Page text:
Auckland, April 3, 2020
The New Zealand government has issued fresh instructions on Easter Sunday trading.
Easter Sunday this year will be on April 12, 2020 and in view of the Covid-19 Alert 4 lockdown, supermarkets are allowed to be open for business but what can be traded forms a part of a notification issued by the Ministry of Business, Investment and Employment (MBIE) this afternoon.
But all establishments must close on Good Friday on April 10, 2020.
“Goods for sale must be food, drink, a household item, a personal item or something that people must reasonably be able to buy at any time. The amount of goods for sale is no more than what meets demands of those who live nearby. Under the Sale of Liquor Act, supermarkets cannot sell or supply liquor on Easter Sunday,” the notification said.
The MBIE note said that If an employee works on a public holiday, they must be paid at least time-and-a-half for the time worked. Also, if the public holiday falls on a day they would normally work, then the employee also gets an alternative paid holiday (day in lieu).
“Easter Sunday is not a public holiday, so employees will not be entitled to pay and half and day in lieu. All shop employees have the right to refuse to work on Easter Sunday and they don’t have to give their employer a reason for refusing. Employers can offer employees extra pay if they want to get more people to volunteer. If an employee thinks they have been compelled to work on Easter Sunday by their employer, or treated adversely because they have chosen not to work, they can take a personal grievance against the employer,” the notification said.
Complying with Employment Law
Employers would still have to comply with minimum employment legislation and employee entitlements on Easter Monday (April 13, 2020).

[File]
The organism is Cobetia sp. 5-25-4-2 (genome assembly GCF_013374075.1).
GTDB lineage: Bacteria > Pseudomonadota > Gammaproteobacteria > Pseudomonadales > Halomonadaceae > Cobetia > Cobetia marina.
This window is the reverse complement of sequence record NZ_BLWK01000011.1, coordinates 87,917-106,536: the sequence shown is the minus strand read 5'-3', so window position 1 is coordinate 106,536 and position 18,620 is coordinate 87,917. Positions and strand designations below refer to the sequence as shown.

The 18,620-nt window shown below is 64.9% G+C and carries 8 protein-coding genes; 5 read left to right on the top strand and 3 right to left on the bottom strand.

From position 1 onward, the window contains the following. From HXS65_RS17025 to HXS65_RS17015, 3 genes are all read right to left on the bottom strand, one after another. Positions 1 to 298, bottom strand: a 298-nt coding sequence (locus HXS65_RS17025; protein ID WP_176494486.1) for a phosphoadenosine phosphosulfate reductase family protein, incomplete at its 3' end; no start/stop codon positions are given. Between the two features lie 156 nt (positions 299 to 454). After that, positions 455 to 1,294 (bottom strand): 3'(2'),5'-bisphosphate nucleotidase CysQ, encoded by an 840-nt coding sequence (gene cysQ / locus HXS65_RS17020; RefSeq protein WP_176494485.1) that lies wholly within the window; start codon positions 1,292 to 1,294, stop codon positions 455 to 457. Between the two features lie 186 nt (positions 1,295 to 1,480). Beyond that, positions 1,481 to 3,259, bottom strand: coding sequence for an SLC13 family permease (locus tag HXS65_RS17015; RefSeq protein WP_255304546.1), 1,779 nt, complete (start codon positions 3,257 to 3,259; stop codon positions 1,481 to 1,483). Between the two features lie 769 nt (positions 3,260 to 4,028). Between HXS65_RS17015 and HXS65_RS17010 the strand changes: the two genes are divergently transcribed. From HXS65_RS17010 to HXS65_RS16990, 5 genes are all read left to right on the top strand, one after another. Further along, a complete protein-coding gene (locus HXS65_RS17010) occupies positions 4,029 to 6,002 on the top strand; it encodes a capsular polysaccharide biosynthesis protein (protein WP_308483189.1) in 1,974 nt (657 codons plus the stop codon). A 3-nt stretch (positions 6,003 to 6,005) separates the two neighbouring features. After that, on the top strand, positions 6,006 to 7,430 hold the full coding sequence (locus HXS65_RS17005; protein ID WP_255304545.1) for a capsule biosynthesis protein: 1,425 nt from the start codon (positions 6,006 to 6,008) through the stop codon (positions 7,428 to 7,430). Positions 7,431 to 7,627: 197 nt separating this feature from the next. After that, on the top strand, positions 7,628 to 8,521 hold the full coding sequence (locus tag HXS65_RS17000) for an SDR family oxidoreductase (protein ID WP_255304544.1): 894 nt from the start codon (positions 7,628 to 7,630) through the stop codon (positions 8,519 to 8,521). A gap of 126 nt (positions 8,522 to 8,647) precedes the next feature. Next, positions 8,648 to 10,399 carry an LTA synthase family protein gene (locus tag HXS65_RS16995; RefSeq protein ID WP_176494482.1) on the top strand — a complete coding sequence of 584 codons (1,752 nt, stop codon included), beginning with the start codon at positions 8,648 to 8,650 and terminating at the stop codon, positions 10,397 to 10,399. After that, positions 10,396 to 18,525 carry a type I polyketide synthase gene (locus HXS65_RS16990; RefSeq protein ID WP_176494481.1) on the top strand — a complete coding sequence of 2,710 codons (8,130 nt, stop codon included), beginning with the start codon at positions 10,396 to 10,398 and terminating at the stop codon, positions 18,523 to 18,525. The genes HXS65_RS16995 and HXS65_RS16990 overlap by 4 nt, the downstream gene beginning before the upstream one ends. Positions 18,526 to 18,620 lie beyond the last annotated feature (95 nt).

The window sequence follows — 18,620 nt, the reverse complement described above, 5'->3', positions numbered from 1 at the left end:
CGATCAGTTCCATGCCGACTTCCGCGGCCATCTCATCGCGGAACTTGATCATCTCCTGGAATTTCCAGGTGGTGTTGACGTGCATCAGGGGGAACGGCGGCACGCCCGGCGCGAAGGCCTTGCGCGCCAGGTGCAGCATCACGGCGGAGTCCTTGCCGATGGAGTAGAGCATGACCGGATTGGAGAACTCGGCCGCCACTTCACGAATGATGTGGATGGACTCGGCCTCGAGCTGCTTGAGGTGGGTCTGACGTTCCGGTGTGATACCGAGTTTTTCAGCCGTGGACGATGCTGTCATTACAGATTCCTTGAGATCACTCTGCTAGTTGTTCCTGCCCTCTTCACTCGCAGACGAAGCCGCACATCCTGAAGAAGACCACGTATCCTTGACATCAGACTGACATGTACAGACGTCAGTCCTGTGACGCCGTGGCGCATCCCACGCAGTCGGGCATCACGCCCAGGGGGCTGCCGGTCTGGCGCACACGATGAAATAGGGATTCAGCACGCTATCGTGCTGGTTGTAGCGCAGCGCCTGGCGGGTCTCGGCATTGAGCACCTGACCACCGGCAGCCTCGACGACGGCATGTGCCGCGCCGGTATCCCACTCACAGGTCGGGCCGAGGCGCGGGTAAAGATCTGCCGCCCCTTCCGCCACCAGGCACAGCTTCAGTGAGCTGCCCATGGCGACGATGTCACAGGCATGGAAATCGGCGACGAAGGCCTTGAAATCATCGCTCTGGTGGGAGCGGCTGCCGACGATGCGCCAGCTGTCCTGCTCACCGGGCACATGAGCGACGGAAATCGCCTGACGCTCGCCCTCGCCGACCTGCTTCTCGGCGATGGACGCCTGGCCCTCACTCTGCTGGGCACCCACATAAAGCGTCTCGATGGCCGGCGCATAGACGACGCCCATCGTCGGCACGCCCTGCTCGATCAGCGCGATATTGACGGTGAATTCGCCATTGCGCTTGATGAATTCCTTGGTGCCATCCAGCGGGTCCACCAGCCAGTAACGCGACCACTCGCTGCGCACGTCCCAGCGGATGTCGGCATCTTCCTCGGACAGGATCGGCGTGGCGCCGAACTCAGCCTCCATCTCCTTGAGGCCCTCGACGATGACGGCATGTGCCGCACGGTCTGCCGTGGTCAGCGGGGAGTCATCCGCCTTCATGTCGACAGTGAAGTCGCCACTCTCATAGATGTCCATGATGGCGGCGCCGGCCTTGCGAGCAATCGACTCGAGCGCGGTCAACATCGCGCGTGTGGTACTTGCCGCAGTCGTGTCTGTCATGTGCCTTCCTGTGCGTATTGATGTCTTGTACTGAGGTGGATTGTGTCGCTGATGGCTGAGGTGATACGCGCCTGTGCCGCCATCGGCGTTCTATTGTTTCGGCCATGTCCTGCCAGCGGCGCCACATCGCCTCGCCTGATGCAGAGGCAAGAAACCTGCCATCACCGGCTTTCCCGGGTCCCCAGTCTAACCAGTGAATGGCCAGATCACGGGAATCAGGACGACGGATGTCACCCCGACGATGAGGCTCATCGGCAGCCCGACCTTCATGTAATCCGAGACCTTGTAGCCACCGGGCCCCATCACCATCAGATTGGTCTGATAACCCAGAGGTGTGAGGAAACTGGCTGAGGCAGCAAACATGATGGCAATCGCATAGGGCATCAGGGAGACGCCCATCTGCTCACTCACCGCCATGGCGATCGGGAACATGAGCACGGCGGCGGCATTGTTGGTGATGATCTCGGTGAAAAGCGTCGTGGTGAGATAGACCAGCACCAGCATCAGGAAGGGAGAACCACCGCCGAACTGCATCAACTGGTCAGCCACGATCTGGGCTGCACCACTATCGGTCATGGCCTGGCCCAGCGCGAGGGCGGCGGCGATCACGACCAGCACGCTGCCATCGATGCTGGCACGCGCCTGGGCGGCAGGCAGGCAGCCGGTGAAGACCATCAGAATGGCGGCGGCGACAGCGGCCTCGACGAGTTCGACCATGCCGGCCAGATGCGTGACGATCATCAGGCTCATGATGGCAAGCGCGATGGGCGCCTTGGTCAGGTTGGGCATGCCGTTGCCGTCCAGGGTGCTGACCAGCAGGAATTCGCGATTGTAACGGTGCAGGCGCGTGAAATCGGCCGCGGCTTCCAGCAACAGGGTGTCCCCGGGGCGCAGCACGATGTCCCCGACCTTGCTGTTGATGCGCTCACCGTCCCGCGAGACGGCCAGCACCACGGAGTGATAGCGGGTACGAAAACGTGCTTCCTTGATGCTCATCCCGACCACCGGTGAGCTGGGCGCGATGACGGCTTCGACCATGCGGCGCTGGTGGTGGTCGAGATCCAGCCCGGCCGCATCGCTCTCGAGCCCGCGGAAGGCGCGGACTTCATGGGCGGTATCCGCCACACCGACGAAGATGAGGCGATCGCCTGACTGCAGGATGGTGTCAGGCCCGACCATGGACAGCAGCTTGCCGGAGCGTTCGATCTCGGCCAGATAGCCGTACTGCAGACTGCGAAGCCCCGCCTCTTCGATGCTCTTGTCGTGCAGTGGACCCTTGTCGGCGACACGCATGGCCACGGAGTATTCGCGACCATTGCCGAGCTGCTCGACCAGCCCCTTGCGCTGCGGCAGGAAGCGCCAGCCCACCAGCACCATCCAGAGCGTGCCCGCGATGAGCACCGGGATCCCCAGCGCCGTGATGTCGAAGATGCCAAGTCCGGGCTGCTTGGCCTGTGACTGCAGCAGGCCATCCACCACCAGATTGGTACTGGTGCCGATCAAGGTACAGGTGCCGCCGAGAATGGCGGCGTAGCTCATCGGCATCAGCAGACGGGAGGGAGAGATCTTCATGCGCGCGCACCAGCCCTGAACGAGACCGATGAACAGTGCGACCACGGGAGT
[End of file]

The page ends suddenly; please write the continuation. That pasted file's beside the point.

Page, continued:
“Under Alert Level 4, the Labour Inspectorate will not be taking proactive enforcement action against supermarkets who trade on Easter Sunday. However, workers who are compelled to work on Easter Sunday can get in touch with the Inspectorate, who will then consider enforcement action,” the MBIE notification said.
About Indian supermarkets, superettes
In a fresh clarification today, the Ministry said that all supermarkets and dairies are considered essential services. A supermarket’s primary focus is selling food products, and is a retail store operating on a self-service basis, selling groceries, fresh produce, meat, bakery and dairy products, and sometimes an assortment of non-food goods.
“So, Indian supermarkets can be considered essential services, and may remain open. We expect businesses to take a conservative approach in the interests of public health. We are committed to reducing the movement of people and to reduce the transition of COVID-19. We expect businesses to minimise personal interactions between staff and customers and ensure appropriate health and safety measures are in place,” the Ministry communication said.
If the size of the store is similar to a dairy, it must operate a one-in-one-out rule. The store may not supply cooked food and beverages.
The poster to be displayed at these stores has been published in this article,
All businesses currently considered essential must understand that rules and regulations are subject to change. They should therefore constantly seek updates at https://covid19.govt.nz/